>> For actual real time optimization, you are pretty much stuck with either
using stacked antennas to eliminate notches or somehow being able to quickly
raise/lower your antenna as conditions require.
Or perhaps using an antenna with tunable element lengths (SteppIR/UltraBeam)
and changing them to optimize the antenna pattern based on the location of
the other end of the QSO and current conditions.
For weak signal work, the experiment I had in mind was using the estimated
incoming angle only as a starting point to choose from a collection of
pre-computed element lengths optimized for gain or F/B by incoming angle,
and tweaking up or down from there. (I'm not expecting a big effect, but
modeling wih EZNEC and 4nec2 shows reasonable trade-offs are possible). It
wouldn't compensate for fast QSB, but that's not the goal.
If anyone else has tried something similar, I would be interested in hearing
73, Rick ZL2HAM
[mailto:firstname.lastname@example.org] On Behalf Of David Gilbert
Sent: Wednesday, June 27, 2012 4:54 AM
Subject: Re: [CQ-Contest] Estimating arrival angles?
VOACAP does indeed predict optimum arrival angle for any particular path,
but that's based upon statistical averages -->by month<-- and has no bearing
at all to instantaneous conditions ... which can change DRAMATICALLY in a
matter of seconds. And, of course, there are indeed multiple arrival angles
at play much of the time anyway.
I have an Elecraft K3 with identical receivers that can be phase locked for
diversity reception. I also have a tribander and 40m yagi on the same tower
spaced about 12 feet apart vertically. One night on 40m I fed the signal
from the tribander into one receiver and the signal from the 40m yagi into
the other receiver ... and then fed the stereo audio output into my computer
sound card with a dual-channel audio oscilloscope application running. I
tuned to a 40m broadcast signal so that I could get a pure carrier when the
announcer was not speaking. I sync'd the oscilloscope to one signal while
observing both on the screen, and while I couldn't determine the exact phase
angles because I didn't know the electrical lengths to each antenna, I was
able to watch the phase difference in real time (relative phase is retained
in the frequency down conversion to audio). Based upon the 12 foot spacing
and the amount of phase shift I was seeing on the computer screen, I
calculated that the NET arrival angle was changing as much as 20 degrees
within fractions of a second ... which is not unrealistic in light of other
more rigorous studies that have been done by the government over the past
several decades. That net arrival angle could have been due to a single
signal changing in angle or the sum of multiple arrival angles individually
changing in amplitude, but the net result would be the same to a listener
... perceived fast fading.
HFTA, the terrain analysis program written by N6BV that comes free with the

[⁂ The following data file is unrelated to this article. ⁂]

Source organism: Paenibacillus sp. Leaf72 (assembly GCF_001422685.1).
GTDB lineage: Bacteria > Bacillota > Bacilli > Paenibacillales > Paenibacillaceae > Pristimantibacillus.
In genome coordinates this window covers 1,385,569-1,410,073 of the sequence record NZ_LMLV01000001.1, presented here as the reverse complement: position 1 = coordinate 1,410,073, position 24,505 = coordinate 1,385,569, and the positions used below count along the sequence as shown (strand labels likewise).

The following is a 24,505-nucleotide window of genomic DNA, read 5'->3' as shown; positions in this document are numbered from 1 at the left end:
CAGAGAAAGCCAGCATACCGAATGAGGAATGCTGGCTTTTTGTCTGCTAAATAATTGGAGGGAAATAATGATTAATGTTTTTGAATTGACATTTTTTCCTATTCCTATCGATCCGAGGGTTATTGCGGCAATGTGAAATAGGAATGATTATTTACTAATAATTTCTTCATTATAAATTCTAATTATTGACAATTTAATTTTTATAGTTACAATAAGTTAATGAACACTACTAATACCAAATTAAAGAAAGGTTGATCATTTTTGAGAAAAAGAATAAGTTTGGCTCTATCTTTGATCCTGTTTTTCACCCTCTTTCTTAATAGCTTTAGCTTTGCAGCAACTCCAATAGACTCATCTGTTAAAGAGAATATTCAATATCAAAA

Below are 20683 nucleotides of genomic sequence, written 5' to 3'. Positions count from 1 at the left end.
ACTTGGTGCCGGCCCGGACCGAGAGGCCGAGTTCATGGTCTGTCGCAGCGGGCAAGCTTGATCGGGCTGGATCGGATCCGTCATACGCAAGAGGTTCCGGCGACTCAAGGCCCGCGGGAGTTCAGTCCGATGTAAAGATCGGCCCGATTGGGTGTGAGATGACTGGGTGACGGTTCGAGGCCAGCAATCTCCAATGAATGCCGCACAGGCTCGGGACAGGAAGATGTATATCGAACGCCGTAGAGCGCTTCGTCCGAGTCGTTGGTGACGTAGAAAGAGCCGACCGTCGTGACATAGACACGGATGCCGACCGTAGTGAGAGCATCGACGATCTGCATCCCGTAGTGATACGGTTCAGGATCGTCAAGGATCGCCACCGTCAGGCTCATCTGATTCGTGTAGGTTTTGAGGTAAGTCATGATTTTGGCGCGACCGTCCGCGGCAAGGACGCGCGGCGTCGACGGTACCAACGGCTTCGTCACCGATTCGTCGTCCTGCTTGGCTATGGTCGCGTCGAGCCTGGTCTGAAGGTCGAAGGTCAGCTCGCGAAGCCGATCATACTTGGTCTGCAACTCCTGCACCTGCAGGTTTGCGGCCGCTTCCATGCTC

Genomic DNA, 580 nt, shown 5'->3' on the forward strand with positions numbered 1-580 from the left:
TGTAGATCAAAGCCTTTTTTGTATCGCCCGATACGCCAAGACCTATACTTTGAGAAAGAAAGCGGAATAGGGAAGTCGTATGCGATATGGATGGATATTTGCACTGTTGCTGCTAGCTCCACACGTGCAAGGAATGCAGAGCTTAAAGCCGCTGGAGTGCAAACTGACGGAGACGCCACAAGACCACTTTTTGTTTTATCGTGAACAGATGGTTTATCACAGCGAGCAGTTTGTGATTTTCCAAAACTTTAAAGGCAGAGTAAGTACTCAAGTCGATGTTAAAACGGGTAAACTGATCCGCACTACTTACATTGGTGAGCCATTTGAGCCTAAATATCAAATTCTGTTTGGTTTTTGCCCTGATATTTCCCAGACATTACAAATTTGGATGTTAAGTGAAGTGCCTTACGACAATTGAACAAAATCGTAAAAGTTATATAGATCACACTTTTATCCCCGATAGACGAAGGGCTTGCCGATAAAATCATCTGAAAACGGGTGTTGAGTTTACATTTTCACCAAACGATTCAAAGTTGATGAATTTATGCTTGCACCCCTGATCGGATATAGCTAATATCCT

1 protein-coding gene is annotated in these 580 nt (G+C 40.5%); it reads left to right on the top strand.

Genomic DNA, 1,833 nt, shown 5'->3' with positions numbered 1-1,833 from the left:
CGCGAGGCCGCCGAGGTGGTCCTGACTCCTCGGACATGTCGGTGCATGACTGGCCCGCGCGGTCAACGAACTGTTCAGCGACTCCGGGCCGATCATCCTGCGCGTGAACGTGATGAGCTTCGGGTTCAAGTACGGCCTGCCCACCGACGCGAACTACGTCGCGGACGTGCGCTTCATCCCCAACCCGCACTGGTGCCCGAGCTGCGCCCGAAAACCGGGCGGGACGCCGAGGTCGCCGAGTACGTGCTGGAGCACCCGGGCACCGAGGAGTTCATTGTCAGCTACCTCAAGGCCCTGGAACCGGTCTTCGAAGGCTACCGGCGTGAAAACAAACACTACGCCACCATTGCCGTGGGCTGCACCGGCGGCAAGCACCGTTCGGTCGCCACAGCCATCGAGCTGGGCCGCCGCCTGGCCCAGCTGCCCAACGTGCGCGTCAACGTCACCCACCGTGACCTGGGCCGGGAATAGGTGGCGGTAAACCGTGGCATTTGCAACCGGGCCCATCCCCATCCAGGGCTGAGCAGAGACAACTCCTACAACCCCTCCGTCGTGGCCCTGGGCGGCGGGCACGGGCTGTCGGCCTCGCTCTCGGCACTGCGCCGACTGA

ARRL Antenna Book, uses the VOACAP arrival angle data for its optimization
algorithm and that's about as good as you're going to get for planning
purposes. For actual real time optimization, you are pretty much stuck with
either using stacked antennas to eliminate notches or somehow being able to
quickly raise/lower your antenna as conditions require.
On 6/26/2012 3:27 AM, Jukka Klemola wrote:
> Luckily the world is not that simple we really could measure the arrival
> There are often more than one sky wave propagation models happening
> all the time if you are in ZL2.
> > From ZL2, you work a JA, a W6 or anything else that is 'close by' ..
> the propagation usually happens through at least two F2 hops.
> To estimate how the propagation works out, I have used a DOS program
> Miniprop for that purpose.
> W6EL that works in WinXP machines, might have the same feature.
> At least you can set the minimum radiation angle also in W6EL so you
> can experiment by software the phenomena you are after.
> Maybe also VOACP has some possibilities for that, but I found VOACAP
> to be largely inferior comparing to even Miniprop when I was
> experimenting the low angle propagation models for long-haul paths.
> I gave OH6BG a set of feedback, so VOACAP may have been corrected or
> at least improved, I do not know.
> I have been very happy experimenting by software with W6EL and Miniprop.
> ..yes. I still have even DOS computers around so I can use the
> 2012/6/25 Zack Widup<email@example.com>:
>> You would need at least two separate antennas and the ability to
>> measure the phase angle between the signals received by the two
>> On 6/25/12, Rick Kiessig<firstname.lastname@example.org> wrote:
>>> Can anyone suggest a good way to estimate the incoming RF arrival
>>> angle for a given QSO? Are there any software tools to help in that type
>>> 73, Rick ZL2HAM
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